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Medium-long runs

What is a medium-long run?

Definition of medium-long runs
Medium-long runs, often a critical part of half marathon or marathon training, are workouts longer than usual training runs, but shorter than typical long runs. This distance is generally between 6 and 15 miles, depending on the plan. These runs are also called mid-week long runs. Medium-long runs are intended to help adapt your muscles to improve endurance and increase glycogen storage and fat utilization. In addition, this distance has tremendous physiological benefits and helps with confidence-boosting.

When to do medium-long runs
Medium-long runs are performed on Wednesdays (or whenever the middle of a training week happens to be). You should run them after adequate rest from long runs and in between easy runs and other more demanding workouts. They can also be performed on step-back weeks that usually occur a week after the longest run to date in your training cycle.

Pace goals of medium-long runs
Like long runs, medium-long runs should be run considerably slower than goal race pace. This figures to about a minute or minute and a half slower per mile. Occasionally these runs may be executed at your goal pace or even replaced (on step-back weeks) by a race of shorter than goal distance.

Training method Recommendations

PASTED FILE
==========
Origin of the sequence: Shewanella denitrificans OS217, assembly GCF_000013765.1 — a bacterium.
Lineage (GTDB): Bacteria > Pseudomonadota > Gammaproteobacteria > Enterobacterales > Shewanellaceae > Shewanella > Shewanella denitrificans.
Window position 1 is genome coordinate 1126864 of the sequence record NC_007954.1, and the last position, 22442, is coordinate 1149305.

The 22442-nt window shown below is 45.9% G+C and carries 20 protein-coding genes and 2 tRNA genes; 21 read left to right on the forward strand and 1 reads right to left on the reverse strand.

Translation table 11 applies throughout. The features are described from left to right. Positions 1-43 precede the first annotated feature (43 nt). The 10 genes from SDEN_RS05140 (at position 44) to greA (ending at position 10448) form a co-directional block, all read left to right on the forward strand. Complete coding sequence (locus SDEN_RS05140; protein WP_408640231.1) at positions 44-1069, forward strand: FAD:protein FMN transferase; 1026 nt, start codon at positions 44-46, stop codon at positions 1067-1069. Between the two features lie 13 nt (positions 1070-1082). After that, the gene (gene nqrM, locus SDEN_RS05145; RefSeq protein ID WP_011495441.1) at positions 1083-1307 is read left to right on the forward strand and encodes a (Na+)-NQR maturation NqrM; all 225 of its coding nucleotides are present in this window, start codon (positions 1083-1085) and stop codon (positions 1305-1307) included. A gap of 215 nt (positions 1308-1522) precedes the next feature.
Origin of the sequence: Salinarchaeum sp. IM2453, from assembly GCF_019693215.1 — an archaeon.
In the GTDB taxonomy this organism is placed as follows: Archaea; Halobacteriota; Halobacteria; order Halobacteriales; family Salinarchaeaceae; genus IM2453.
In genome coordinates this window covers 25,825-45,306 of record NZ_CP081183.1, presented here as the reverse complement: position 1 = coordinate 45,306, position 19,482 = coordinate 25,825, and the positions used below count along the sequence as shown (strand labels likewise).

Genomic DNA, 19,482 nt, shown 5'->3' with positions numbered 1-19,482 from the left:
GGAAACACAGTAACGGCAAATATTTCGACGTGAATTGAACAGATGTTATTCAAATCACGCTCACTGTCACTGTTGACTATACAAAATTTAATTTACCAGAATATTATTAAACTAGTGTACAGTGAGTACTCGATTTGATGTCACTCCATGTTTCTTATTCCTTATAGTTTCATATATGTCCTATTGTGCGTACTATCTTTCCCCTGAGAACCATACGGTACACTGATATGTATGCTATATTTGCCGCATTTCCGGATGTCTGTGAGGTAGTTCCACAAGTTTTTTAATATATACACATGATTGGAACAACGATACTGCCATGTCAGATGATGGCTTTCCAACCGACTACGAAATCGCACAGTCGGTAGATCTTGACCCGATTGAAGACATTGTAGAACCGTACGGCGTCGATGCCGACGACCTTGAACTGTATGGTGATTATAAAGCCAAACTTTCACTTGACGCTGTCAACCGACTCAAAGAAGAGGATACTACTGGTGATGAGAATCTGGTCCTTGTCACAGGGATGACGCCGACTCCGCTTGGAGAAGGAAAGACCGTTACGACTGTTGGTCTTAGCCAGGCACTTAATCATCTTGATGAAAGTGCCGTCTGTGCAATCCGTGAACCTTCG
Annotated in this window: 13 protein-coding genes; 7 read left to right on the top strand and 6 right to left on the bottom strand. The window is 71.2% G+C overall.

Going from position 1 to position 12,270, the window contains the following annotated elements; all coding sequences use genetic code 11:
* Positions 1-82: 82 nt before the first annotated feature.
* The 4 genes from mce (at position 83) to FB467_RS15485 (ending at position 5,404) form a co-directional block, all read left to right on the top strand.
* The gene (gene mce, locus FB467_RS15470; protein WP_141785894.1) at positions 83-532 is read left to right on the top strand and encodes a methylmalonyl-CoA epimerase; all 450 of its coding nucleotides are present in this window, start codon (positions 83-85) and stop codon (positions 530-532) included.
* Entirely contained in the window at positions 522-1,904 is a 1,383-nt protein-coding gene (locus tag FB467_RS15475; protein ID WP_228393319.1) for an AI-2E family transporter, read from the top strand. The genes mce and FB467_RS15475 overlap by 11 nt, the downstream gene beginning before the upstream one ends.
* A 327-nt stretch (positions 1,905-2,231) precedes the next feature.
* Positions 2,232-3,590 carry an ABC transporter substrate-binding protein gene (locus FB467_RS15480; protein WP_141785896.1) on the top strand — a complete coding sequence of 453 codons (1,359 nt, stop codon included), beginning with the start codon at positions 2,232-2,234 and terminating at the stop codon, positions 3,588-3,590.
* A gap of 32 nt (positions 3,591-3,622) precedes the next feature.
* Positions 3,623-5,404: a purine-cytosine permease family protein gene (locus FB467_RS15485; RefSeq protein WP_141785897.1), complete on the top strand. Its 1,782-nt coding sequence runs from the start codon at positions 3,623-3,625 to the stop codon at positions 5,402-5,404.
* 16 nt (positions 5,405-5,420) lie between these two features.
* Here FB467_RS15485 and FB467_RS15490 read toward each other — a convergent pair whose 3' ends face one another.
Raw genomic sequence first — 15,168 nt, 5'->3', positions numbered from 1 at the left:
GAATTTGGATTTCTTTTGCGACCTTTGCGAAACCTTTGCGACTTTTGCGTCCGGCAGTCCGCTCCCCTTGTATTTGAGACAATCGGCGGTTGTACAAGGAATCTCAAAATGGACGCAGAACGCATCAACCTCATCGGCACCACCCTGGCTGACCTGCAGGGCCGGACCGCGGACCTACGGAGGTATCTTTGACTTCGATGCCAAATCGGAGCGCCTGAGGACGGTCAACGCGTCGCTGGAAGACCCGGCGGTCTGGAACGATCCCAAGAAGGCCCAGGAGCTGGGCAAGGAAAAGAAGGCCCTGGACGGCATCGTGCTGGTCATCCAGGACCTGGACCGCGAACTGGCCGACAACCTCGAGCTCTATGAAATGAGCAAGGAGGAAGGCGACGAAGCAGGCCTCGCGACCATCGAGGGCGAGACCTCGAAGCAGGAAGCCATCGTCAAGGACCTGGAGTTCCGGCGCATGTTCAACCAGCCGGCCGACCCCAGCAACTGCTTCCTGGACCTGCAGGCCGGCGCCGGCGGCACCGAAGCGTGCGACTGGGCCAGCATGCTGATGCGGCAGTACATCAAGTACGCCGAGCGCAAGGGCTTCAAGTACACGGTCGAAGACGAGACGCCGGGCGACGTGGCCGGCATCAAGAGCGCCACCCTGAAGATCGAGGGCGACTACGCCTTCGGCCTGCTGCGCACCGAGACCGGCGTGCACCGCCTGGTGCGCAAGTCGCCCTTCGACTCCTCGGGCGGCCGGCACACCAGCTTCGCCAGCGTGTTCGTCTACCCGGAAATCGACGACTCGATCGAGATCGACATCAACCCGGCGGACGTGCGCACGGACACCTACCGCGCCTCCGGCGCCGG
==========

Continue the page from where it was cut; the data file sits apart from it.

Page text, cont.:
Hal Higdon Hal Higdon’s half and full plans do feature a medium-long run, typically on Wednesday, though there’s no specific pace suggestion. They should be run at easy pace to complete the distance. You’ll sometimes see a race in place of a longer distance run on weekends (for example, a half marathon as part of a marathon plan), which should be run at your goal pace for that distance.
Jeff Galloway Jeff Galloway’s plans do not incorporate medium-long runs. They consist of two easy runs and a long run with a little cross-training.
FIRST The FIRST method doesn’t incorporate medium-long runs. Instead, it contains three days of running — a long run, interval session, and tempo workout.
Hanson method The Handson method is built more on medium-distance long runs versus super long runs. Pace suggestions vary by group, with beginners at 2 minutes slower than goal, intermediate at 1 minute slower, and advanced progressively faster each week.
Pete Pfitzinger Pete Pfitzinger details that medium-long runs, much like regular long runs, should be performed at “10 to 20 percent slower” than goal race pace, which figures to around a minute to minute and a half.
Jack Daniels The Daniels formula doesn’t specifically include medium-long runs. But of any runs performed in this plan, up to 80 percent should be easy or “your 5-K race pace, plus 90 to 120 seconds per mile.”
Greg McMillan
McMillan’s plan suggests performing a medium-long run mid-week, every other week. These runs should be one to two minutes slower than goal pace. Occasionally, incorporate fast-finish medium and long runs into your training.

Medium-long runs in a nutshell: Basically, this distance run is a feature of more advanced training programs — though some novice programs include it for confidence-boosting. It’s a run similar to the long run, just shorter, that will tax your body during the week to train your system to deal with more mileage. Other types of runs may masquerade as medium-long runs (tempo, for example), but the true workout’s purpose is time on your feet and building base mileage.

In general, you should treat pace for this workout much like how you treat it for your long runs. So, either just run to complete or — if you need a guide — stay around a minute to minute and a half slower than your goal race pace. If your medium long run is slated to be a race, go all out!

Written by  Ashley Marcin 

RELATED WalkJogRun guide to different types of runs